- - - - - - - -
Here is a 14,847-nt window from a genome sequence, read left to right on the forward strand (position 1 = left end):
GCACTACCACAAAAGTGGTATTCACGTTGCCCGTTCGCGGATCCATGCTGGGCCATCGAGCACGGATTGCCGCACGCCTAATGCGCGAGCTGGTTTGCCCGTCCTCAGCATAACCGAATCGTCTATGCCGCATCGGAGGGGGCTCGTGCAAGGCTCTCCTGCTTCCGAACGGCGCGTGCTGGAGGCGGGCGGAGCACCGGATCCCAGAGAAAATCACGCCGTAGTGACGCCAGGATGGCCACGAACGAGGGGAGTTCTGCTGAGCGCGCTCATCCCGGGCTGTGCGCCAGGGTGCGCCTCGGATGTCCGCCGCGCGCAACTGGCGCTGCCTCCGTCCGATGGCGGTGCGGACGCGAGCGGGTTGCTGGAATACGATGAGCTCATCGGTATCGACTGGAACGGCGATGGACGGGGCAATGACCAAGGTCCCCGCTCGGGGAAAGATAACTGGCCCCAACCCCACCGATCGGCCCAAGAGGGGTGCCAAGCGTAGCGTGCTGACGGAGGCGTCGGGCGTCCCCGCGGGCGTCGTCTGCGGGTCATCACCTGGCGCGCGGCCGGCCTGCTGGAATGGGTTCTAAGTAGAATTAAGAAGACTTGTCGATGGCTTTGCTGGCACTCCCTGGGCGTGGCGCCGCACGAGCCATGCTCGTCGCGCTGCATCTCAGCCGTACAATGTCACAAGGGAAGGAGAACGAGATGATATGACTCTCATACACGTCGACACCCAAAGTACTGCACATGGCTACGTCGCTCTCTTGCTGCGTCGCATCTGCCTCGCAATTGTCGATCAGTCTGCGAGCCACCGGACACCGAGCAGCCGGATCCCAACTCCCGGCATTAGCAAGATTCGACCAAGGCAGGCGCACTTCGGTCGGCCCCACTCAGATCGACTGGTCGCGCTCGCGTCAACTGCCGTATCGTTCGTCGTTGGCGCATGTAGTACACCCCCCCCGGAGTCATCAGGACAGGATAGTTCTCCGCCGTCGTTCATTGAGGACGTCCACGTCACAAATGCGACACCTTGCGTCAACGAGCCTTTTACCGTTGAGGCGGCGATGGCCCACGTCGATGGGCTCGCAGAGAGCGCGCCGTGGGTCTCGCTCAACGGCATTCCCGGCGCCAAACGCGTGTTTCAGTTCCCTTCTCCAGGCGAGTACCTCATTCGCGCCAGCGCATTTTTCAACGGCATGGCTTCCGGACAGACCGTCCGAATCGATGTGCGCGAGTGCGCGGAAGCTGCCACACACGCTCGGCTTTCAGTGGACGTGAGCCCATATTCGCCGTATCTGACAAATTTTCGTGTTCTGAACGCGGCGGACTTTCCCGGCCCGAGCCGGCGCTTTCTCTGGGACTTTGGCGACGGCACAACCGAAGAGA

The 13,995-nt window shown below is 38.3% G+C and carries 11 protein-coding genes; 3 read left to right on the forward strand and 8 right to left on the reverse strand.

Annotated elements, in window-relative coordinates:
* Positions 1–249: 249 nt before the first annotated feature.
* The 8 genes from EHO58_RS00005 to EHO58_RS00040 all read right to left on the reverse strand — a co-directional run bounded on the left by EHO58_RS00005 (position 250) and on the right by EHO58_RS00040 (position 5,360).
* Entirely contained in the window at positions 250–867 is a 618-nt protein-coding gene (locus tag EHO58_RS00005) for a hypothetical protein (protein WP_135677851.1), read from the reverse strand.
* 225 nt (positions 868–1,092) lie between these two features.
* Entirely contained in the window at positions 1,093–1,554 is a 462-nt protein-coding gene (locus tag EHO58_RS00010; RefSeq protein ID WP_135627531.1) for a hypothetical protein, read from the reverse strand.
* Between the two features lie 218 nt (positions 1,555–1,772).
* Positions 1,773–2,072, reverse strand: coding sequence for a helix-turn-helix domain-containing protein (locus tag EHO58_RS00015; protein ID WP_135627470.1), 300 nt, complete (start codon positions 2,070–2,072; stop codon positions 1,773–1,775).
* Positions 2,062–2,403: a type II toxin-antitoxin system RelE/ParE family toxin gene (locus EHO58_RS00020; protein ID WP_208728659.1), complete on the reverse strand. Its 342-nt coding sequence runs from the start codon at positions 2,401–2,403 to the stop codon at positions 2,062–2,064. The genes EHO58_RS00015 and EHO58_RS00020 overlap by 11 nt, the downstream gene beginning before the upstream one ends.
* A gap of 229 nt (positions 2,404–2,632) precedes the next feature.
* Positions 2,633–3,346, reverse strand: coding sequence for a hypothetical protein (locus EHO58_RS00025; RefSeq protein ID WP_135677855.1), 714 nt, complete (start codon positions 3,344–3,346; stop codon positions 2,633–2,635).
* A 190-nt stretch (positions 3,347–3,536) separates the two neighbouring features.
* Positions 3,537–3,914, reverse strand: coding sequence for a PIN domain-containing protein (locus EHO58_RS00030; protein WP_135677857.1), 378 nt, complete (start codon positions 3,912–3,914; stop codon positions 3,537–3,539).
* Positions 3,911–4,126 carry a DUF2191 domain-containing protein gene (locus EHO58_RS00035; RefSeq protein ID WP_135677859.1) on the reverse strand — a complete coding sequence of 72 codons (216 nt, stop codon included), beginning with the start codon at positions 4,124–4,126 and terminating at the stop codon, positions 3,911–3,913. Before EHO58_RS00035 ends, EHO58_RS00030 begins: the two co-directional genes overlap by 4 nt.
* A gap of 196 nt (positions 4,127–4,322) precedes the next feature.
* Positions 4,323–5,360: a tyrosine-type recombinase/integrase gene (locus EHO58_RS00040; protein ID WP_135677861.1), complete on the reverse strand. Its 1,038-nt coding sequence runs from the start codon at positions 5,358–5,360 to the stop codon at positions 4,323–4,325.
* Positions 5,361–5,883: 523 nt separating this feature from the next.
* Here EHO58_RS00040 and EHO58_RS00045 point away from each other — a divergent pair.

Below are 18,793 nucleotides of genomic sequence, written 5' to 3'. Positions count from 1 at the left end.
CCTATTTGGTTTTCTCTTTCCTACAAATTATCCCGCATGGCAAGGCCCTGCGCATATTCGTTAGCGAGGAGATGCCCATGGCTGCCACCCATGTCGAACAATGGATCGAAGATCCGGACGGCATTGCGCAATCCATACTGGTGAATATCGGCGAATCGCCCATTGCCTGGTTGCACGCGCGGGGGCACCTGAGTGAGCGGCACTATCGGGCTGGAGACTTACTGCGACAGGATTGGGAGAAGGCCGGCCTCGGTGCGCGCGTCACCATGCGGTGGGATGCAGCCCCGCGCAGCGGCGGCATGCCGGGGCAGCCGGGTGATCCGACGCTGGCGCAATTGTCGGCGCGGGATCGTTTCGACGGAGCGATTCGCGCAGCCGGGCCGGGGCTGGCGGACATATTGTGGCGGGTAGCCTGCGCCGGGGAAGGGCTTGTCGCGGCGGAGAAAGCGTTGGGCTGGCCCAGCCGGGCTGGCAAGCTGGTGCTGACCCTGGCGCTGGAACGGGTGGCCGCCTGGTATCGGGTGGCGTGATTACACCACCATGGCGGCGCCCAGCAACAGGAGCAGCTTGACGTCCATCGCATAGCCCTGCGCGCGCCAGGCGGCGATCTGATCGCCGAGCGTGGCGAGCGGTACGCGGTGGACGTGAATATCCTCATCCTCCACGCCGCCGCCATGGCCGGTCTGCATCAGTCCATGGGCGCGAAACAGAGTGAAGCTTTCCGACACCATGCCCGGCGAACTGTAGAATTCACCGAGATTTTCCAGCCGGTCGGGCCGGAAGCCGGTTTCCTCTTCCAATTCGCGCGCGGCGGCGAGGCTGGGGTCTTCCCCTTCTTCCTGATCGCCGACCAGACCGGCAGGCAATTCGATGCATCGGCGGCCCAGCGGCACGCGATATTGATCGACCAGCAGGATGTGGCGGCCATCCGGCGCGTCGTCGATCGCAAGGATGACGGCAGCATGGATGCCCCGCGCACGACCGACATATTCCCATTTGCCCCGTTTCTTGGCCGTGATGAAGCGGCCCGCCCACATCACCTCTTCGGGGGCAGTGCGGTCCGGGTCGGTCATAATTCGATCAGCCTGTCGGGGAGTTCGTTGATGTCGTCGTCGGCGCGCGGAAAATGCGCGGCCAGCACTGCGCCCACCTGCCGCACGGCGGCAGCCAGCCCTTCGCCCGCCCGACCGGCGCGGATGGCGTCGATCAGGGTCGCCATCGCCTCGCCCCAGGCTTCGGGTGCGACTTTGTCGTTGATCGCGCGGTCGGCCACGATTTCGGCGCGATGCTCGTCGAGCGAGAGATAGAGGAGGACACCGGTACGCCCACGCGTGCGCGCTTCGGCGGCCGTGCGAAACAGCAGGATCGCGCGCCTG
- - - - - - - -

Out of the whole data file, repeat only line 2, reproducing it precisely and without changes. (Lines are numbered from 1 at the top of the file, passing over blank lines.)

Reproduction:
GCACTACCACAAAAGTGGTATTCACGTTGCCCGTTCGCGGATCCATGCTGGGCCATCGAGCACGGATTGCCGCACGCCTAATGCGCGAGCTGGTTTGCCCGTCCTCAGCATAACCGAATCGTCTATGCCGCATCGGAGGGGGCTCGTGCAAGGCTCTCCTGCTTCCGAACGGCGCGTGCTGGAGGCGGGCGGAGCACCGGATCCCAGAGAAAATCACGCCGTAGTGACGCCAGGATGGCCACGAACGAGGGGAGTTCTGCTGAGCGCGCTCATCCCGGGCTGTGCGCCAGGGTGCGCCTCGGATGTCCGCCGCGCGCAACTGGCGCTGCCTCCGTCCGATGGCGGTGCGGACGCGAGCGGGTTGCTGGAATACGATGAGCTCATCGGTATCGACTGGAACGGCGATGGACGGGGCAATGACCAAGGTCCCCGCTCGGGGAAAGATAACTGGCCCCAACCCCACCGATCGGCCCAAGAGGGGTGCCAAGCGTAGCGTGCTGACGGAGGCGTCGGGCGTCCCCGCGGGCGTCGTCTGCGGGTCATCACCTGGCGCGCGGCCGGCCTGCTGGAATGGGTTCTAAGTAGAATTAAGAAGACTTGTCGATGGCTTTGCTGGCACTCCCTGGGCGTGGCGCCGCACGAGCCATGCTCGTCGCGCTGCATCTCAGCCGTACAATGTCACAAGGGAAGGAGAACGAGATGATATGACTCTCATACACGTCGACACCCAAAGTACTGCACATGGCTACGTCGCTCTCTTGCTGCGTCGCATCTGCCTCGCAATTGTCGATCAGTCTGCGAGCCACCGGACACCGAGCAGCCGGATCCCAACTCCCGGCATTAGCAAGATTCGACCAAGGCAGGCGCACTTCGGTCGGCCCCACTCAGATCGACTGGTCGCGCTCGCGTCAACTGCCGTATCGTTCGTCGTTGGCGCATGTAGTACACCCCCCCCGGAGTCATCAGGACAGGATAGTTCTCCGCCGTCGTTCATTGAGGACGTCCACGTCACAAATGCGACACCTTGCGTCAACGAGCCTTTTACCGTTGAGGCGGCGATGGCCCACGTCGATGGGCTCGCAGAGAGCGCGCCGTGGGTCTCGCTCAACGGCATTCCCGGCGCCAAACGCGTGTTTCAGTTCCCTTCTCCAGGCGAGTACCTCATTCGCGCCAGCGCATTTTTCAACGGCATGGCTTCCGGACAGACCGTCCGAATCGATGTGCGCGAGTGCGCGGAAGCTGCCACACACGCTCGGCTTTCAGTGGACGTGAGCCCATATTCGCCGTATCTGACAAATTTTCGTGTTCTGAACGCGGCGGACTTTCCCGGCCCGAGCCGGCGCTTTCTCTGGGACTTTGGCGACGGCACAACCGAAGAGA